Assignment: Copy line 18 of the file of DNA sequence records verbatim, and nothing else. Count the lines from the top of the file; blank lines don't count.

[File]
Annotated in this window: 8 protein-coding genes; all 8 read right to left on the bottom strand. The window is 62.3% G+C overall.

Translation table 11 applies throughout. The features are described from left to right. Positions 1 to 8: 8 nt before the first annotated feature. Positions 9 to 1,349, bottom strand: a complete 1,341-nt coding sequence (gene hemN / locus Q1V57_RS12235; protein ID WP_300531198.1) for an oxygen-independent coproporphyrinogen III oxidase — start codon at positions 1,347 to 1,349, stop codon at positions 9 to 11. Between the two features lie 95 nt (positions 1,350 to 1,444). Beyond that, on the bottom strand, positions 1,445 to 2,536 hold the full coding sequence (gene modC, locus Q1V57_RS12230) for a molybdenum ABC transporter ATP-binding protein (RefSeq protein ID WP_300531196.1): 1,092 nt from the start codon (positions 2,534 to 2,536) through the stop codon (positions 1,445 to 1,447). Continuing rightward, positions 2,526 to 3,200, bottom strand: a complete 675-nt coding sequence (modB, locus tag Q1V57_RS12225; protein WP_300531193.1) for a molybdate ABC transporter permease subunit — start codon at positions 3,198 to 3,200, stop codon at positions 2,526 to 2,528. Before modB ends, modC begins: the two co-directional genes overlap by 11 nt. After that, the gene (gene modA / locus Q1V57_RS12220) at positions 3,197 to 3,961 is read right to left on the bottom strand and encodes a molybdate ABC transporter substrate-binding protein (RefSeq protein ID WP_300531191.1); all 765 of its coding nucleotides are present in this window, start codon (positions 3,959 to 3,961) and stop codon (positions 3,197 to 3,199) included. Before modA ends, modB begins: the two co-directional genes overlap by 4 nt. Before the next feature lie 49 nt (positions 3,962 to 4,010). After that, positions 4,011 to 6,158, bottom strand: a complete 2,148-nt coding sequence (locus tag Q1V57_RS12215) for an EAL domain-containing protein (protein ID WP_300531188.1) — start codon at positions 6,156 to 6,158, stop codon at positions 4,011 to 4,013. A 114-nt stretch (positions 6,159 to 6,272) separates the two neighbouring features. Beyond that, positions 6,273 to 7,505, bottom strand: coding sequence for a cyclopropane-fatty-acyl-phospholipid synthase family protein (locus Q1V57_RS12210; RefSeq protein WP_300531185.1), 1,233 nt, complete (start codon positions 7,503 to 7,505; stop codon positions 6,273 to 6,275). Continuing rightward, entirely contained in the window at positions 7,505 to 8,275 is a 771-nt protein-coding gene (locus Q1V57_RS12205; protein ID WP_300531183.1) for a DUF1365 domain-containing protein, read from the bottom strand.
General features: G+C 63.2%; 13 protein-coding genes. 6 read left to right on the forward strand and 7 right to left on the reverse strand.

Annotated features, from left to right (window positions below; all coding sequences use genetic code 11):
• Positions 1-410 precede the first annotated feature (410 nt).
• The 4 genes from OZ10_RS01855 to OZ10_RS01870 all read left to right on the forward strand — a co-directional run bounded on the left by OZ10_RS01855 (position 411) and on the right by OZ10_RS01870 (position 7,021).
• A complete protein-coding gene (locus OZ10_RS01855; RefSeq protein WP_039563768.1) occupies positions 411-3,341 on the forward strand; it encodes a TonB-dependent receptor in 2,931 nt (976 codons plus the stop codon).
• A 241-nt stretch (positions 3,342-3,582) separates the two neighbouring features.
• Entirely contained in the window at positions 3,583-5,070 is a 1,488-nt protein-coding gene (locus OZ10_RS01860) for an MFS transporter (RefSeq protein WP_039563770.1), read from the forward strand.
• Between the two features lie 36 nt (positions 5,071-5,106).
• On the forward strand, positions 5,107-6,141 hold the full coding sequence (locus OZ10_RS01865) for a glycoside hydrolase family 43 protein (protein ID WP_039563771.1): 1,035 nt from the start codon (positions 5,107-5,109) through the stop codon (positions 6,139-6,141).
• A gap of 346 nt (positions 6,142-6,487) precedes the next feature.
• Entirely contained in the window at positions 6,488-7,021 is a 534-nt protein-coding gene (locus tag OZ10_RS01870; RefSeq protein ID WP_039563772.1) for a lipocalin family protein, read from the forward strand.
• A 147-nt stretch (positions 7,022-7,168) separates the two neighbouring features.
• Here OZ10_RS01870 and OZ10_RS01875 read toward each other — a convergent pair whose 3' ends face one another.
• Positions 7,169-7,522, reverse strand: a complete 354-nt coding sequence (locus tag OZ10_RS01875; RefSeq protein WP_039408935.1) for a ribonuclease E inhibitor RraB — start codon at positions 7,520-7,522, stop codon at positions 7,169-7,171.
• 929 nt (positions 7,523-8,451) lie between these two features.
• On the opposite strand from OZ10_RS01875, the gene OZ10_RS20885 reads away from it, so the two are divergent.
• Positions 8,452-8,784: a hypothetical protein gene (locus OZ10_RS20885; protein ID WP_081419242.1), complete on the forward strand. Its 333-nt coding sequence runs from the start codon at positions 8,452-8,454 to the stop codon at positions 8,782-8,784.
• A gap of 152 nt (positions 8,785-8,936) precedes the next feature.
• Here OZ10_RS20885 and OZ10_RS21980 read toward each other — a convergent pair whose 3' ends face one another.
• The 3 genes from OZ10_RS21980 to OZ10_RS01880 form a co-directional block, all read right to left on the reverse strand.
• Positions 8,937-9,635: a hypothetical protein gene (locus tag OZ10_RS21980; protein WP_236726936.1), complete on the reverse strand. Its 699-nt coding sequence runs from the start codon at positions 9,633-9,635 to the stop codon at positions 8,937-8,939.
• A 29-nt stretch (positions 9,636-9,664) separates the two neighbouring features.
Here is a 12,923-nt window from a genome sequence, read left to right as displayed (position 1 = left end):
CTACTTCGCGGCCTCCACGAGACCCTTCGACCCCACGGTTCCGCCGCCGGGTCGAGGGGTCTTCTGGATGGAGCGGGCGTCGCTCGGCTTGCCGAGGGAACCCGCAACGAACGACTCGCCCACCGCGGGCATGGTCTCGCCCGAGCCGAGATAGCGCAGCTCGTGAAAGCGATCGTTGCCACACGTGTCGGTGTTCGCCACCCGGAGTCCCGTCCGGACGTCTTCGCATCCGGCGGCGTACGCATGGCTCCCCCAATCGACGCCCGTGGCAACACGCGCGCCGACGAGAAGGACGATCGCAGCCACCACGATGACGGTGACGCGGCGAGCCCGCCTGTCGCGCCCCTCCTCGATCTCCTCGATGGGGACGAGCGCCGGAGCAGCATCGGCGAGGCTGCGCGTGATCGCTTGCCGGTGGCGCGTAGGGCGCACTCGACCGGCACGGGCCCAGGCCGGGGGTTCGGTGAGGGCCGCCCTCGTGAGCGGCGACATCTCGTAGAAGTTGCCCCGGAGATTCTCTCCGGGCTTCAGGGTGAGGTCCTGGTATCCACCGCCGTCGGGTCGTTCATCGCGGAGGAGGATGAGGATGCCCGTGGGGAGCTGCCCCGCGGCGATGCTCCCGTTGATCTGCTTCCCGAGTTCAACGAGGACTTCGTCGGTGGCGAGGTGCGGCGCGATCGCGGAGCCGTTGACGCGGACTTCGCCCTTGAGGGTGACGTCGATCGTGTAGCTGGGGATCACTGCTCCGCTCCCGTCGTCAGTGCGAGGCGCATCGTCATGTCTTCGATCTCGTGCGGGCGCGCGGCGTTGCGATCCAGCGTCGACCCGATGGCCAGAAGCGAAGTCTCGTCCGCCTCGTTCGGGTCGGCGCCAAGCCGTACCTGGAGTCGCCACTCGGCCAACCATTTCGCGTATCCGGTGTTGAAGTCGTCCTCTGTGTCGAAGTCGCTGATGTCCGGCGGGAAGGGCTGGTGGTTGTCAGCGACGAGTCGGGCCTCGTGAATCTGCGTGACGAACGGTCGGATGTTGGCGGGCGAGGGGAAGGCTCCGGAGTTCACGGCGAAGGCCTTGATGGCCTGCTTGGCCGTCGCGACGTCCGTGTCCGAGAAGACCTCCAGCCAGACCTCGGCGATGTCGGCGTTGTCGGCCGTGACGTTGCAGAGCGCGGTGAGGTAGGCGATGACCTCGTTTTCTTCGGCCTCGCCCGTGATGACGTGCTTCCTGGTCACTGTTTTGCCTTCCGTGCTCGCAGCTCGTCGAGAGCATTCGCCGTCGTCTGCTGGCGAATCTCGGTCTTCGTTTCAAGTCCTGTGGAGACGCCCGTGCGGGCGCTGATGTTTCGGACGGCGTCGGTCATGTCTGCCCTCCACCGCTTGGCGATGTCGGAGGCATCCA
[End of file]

• On the opposite strand from OZ10_RS01875, the gene OZ10_RS20885 reads away from it, so the two are divergent.